I grew up in the sort of Catholic circles where 'being a man' was, and still is, a really big deal . . .
I especially remember priests that were really big into manhood and 'being a man.' They seemed to exude the sort of butt-kicking persona that I eventually began to read as personal insecurity. By my college years, I always suspected that Fr. Badass, giving his talk about being a real man in today's world of wussies, was really projecting, saying something psychoanalytic rather than pastoral . . .
A lot of the manhood stuff, then and now, had less to do with being a man and more to do with not being a gay man. There were the always-awkward vocations retreat talks where Fr. Macho would talk about how much he still likes to look at women, as if to prove a point. Then we'd play touch football.Ross Douthat, himself a Catholic, was also thinking about masculinity, recently. He makes the interesting argument that some factions of the left and right should be able to find some common ground in the critique of misogyny:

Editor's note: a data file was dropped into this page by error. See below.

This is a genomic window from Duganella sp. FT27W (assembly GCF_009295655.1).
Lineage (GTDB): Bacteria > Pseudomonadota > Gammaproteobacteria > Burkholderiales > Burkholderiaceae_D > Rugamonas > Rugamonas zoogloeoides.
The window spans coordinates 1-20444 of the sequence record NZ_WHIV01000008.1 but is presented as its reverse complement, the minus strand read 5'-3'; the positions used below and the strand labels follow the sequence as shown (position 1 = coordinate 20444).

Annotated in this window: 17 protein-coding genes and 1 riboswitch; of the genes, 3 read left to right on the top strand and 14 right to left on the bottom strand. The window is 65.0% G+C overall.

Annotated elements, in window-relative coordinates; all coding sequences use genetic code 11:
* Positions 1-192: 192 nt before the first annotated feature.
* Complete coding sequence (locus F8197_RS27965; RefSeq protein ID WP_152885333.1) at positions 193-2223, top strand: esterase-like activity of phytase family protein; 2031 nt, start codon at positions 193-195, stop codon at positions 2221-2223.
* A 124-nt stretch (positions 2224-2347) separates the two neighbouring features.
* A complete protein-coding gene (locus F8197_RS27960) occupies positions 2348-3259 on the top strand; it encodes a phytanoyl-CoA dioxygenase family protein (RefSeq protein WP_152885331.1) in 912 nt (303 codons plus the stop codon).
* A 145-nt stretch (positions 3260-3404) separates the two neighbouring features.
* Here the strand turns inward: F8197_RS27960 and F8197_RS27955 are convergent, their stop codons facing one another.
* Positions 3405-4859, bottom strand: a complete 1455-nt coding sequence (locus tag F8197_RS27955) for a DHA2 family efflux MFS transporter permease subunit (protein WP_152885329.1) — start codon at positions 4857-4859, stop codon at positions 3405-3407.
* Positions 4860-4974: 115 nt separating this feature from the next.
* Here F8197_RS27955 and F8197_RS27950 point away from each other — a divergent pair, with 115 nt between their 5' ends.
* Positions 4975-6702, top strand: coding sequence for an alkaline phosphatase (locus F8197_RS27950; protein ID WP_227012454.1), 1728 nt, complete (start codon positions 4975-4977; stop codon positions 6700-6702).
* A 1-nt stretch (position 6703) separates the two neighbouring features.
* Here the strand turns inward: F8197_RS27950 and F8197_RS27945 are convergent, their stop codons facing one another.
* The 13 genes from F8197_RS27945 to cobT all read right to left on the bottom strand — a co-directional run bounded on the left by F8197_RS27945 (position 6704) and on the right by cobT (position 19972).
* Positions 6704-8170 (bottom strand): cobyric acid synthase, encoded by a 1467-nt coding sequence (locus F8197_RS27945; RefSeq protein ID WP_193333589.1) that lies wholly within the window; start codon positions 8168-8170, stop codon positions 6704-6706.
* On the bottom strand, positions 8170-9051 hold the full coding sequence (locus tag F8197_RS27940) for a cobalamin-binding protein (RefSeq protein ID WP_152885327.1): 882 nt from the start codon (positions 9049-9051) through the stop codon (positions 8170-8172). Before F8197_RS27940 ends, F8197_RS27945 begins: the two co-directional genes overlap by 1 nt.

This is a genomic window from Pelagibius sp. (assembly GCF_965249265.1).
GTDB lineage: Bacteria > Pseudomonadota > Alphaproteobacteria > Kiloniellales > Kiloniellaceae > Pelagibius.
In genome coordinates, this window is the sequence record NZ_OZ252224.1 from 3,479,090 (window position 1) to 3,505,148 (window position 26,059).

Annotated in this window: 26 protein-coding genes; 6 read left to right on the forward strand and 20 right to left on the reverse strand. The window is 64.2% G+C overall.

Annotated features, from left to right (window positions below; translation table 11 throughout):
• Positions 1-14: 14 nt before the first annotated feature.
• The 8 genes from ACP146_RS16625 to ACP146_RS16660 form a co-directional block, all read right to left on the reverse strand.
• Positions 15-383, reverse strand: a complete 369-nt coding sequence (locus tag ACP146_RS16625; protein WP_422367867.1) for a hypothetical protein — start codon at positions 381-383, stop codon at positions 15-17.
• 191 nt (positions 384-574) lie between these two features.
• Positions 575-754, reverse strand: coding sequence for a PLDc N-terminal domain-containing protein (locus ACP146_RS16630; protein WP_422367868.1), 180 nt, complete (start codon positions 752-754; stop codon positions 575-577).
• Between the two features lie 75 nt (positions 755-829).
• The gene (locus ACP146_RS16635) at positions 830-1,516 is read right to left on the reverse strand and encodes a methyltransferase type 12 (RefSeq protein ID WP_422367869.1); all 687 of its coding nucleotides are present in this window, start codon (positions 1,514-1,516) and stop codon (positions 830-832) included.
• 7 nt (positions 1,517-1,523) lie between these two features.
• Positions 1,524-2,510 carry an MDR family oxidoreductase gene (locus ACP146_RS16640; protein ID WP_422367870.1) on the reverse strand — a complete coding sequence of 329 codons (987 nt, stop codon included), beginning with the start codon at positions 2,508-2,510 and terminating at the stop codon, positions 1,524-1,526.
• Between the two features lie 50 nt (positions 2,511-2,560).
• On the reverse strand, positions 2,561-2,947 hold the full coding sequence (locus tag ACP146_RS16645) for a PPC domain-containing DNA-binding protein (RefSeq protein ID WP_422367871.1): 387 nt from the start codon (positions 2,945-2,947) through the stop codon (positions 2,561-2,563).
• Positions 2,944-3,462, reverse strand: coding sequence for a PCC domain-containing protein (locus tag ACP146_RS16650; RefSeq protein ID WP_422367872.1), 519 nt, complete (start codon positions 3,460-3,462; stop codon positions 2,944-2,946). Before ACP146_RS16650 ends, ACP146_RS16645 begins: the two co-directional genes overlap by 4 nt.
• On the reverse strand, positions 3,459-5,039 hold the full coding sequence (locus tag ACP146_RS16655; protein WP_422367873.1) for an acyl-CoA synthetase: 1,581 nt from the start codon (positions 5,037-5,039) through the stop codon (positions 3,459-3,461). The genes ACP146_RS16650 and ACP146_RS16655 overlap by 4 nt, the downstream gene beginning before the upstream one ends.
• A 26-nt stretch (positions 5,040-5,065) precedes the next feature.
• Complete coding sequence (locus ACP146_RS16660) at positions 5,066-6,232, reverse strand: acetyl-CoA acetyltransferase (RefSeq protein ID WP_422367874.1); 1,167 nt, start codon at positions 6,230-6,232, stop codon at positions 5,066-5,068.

It should be possible, in these debates, for the right to offer a nuanced analysis of cultural liberalism's contradictions -- pointing out, for instance, that certain expressions of the male grotesque are just what the left's longed-for liberation actually looks like -- without denying that when it passes judgment on particular grotesqueries, a 'strident' and 'scolding' feminism is often straightforwardly correct. And it should be possible, too, for cultural conservatives to qualify and critique certain left-wing conceits without denying their partial validity. I'm thinking, for instance, of a phrase like 'rape culture,' which when applied to the entirety of American society does, indeed, risk, becoming an impossibly broad indictment that minimizes the evil of actual rapists … but which if applied more narrowly, to particular institutions and atmospheres, starts to look like an idea that conservatives should actively embrace.One question: the qualifications and nuances that Douthat suggests can be conservatives' contribution to the analysis of the grotesqueries of misogyny -- do they serve to undermine the cult of manliness that Rocha describes, or reenforce it?
See also: The evangelical masculinity of ... Allen Ginsberg?